In writing these essays, we were asked to consider, “What makes a good life in late life?” I thought instantly, perhaps like many people, of photos and stories of older people taking up new careers and new hobbies—running marathons and soup kitchens, starting organic farms. This response is right and proper. Older people can leverage wisdom and creativity to make wonderful contributions to their communities and should be celebrated for doing so. But this happy picture is incomplete. We live longer than ever before, and with that long life, many of us can expect disability. This is the product of medical success. We are less likely to die from cancer, a heart attack, or a stroke; we survive with chronic illnesses and their associated disabilities. A good life in late life, for many of us, will be a life with disability. For this essay, I focus on dementia, a common and ultimately fatal illness, and one that typically lasts many years from the start of symptoms to the end. More than five million Americans currently suffer from dementia; fifteen million paid and volunteer caregivers help support them. What would a good life with dementia look like? How would it change from the early phase, when cognitive impairment and other challenges are relatively modest, to the final phase marked by severe cognitive and physical decline?.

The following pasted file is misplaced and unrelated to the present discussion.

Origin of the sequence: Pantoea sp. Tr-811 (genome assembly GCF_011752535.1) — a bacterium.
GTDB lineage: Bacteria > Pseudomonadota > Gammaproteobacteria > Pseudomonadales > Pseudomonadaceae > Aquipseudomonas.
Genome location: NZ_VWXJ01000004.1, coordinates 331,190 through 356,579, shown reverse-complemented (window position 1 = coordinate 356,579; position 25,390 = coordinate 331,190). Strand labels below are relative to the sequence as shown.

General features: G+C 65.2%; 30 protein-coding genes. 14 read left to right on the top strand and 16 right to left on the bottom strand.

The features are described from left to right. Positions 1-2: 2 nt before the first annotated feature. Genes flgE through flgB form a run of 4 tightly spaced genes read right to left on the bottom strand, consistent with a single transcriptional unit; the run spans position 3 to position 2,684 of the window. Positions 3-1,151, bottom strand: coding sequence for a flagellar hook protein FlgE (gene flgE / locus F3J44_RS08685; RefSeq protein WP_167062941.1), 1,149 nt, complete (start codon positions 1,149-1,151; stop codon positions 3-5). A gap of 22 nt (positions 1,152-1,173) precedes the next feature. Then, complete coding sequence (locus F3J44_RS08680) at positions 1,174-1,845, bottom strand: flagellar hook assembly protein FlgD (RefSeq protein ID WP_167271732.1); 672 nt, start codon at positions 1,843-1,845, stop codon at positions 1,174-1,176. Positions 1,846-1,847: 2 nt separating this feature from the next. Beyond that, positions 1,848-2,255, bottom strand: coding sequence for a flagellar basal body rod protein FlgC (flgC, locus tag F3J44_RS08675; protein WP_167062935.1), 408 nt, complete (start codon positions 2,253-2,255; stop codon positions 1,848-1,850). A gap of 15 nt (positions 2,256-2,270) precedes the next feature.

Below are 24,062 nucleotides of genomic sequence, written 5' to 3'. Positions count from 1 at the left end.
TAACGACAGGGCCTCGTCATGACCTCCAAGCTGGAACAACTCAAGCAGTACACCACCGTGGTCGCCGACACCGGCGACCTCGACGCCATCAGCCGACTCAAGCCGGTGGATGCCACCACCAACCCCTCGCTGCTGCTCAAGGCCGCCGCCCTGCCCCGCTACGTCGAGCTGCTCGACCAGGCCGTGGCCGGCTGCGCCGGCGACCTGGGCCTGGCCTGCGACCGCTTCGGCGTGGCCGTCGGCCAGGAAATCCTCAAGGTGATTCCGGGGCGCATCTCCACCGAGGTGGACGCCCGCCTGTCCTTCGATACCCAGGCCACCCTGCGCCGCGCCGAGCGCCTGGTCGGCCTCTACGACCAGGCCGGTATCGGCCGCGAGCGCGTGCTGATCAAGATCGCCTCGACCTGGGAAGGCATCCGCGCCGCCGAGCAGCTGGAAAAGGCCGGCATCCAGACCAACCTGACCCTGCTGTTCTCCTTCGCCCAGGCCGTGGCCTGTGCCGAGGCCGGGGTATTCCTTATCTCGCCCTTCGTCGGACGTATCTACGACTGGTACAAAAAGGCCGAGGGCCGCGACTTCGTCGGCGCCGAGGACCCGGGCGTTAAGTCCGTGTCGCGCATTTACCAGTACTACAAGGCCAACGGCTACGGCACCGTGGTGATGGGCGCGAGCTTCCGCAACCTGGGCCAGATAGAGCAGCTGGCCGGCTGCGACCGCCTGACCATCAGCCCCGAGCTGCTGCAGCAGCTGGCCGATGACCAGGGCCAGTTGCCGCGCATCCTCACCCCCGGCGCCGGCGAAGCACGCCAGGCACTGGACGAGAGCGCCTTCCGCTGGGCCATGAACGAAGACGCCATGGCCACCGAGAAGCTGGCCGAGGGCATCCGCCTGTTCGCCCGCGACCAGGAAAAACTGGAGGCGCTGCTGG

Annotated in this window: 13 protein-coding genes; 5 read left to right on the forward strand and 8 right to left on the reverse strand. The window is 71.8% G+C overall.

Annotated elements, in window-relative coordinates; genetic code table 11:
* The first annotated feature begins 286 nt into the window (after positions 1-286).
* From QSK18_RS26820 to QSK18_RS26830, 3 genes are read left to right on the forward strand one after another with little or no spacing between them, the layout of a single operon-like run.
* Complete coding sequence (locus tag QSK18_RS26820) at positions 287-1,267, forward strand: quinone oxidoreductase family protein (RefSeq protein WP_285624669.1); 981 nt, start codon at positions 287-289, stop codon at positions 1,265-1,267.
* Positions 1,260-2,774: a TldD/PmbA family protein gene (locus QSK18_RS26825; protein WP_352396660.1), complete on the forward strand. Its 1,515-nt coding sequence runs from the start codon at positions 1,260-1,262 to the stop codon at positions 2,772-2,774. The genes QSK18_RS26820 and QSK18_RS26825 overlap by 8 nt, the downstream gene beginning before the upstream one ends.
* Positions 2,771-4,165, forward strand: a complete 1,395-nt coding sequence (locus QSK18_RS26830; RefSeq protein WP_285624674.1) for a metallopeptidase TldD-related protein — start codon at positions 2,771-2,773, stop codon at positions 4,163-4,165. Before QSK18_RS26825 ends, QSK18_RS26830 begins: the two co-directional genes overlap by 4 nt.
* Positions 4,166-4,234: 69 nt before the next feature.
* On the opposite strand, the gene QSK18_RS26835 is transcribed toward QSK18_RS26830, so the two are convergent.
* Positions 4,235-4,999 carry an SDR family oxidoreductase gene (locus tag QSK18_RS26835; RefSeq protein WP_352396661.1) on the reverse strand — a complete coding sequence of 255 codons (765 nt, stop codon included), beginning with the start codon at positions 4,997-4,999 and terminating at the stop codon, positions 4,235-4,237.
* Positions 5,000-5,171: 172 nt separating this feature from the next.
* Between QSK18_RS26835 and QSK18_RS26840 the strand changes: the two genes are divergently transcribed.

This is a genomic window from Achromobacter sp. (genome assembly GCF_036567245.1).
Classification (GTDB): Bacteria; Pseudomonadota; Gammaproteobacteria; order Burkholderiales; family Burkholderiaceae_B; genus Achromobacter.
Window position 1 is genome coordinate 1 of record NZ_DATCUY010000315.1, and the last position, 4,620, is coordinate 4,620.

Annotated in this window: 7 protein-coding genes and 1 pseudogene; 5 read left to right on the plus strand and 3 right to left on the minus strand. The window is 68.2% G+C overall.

ASJC Scopus subject areas
- Health(social science)
- Issues, ethics and legal aspects
- Health Policy